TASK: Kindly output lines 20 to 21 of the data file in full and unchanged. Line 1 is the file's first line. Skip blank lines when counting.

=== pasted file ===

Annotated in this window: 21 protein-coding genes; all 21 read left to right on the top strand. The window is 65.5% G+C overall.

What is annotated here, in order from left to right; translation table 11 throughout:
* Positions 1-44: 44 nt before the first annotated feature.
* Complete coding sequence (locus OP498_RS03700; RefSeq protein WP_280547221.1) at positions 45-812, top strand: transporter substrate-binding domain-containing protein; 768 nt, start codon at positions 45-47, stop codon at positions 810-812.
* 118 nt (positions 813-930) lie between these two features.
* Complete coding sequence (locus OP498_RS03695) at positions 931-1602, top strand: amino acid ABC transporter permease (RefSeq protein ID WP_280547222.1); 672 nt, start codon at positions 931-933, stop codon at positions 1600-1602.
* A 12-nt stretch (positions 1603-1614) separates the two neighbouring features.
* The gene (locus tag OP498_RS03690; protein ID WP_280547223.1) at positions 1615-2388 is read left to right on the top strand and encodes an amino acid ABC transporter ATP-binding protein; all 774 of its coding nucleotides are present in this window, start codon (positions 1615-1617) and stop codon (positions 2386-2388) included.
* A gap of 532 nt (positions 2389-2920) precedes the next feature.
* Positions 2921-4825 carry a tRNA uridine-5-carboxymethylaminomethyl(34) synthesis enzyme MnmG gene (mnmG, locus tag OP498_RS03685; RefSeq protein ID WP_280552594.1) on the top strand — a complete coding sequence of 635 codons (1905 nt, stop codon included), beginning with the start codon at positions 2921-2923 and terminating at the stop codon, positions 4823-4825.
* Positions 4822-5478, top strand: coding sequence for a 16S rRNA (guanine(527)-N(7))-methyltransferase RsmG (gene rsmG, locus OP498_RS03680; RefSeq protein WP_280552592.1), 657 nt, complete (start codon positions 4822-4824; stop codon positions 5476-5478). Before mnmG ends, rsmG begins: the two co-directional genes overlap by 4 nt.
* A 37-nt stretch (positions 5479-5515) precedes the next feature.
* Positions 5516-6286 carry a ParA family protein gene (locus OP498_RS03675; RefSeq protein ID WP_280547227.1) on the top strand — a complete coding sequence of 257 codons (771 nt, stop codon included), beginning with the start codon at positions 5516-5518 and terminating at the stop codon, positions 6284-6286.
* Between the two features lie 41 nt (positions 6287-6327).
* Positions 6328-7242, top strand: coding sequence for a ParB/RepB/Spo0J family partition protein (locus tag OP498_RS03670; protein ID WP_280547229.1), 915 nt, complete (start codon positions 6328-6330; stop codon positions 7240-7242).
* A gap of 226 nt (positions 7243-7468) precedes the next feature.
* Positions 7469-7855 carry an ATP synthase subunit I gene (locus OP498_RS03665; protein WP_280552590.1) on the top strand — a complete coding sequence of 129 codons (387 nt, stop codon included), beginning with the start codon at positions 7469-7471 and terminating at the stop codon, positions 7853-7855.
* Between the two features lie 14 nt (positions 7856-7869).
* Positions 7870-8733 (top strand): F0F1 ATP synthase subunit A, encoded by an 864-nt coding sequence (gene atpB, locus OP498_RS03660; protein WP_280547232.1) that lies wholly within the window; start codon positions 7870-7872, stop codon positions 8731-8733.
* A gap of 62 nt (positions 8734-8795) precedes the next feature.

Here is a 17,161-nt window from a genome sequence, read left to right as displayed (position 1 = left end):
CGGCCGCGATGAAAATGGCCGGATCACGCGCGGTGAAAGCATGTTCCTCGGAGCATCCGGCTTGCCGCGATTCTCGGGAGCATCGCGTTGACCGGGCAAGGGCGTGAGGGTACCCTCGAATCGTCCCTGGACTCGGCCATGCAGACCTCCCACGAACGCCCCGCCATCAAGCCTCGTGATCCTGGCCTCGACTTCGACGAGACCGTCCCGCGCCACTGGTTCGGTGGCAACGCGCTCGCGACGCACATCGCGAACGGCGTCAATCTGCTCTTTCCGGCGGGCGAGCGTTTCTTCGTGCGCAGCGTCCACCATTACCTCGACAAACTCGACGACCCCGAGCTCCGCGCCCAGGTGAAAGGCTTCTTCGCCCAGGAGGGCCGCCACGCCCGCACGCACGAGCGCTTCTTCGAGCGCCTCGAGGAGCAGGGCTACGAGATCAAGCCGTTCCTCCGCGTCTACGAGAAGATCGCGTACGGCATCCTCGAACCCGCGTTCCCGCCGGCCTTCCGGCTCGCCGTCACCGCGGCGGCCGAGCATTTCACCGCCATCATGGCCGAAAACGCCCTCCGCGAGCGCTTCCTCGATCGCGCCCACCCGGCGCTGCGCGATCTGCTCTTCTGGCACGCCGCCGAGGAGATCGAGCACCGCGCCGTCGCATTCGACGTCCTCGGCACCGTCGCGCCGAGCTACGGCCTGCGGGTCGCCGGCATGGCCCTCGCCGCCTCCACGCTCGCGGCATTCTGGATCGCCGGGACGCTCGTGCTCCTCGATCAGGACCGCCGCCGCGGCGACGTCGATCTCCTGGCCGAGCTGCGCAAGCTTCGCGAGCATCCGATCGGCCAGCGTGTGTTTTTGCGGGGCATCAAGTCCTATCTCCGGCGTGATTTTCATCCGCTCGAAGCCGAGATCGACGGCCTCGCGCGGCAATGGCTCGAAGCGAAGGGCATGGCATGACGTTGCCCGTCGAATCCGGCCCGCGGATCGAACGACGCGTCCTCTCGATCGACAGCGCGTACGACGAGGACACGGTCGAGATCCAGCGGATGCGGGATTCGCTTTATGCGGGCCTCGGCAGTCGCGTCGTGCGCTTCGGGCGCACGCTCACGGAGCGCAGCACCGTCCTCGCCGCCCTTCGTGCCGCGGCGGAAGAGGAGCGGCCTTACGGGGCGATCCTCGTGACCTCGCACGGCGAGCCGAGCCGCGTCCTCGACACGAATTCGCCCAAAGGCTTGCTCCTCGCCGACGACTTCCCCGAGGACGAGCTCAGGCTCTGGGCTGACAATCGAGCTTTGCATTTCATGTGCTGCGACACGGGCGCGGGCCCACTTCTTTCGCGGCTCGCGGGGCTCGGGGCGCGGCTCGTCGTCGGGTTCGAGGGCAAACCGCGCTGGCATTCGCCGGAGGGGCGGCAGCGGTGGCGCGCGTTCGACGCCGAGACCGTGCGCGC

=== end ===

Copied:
* A gap of 62 nt (positions 8734-8795) precedes the next feature.

Here is a 17,161-nt window from a genome sequence, read left to right as displayed (position 1 = left end):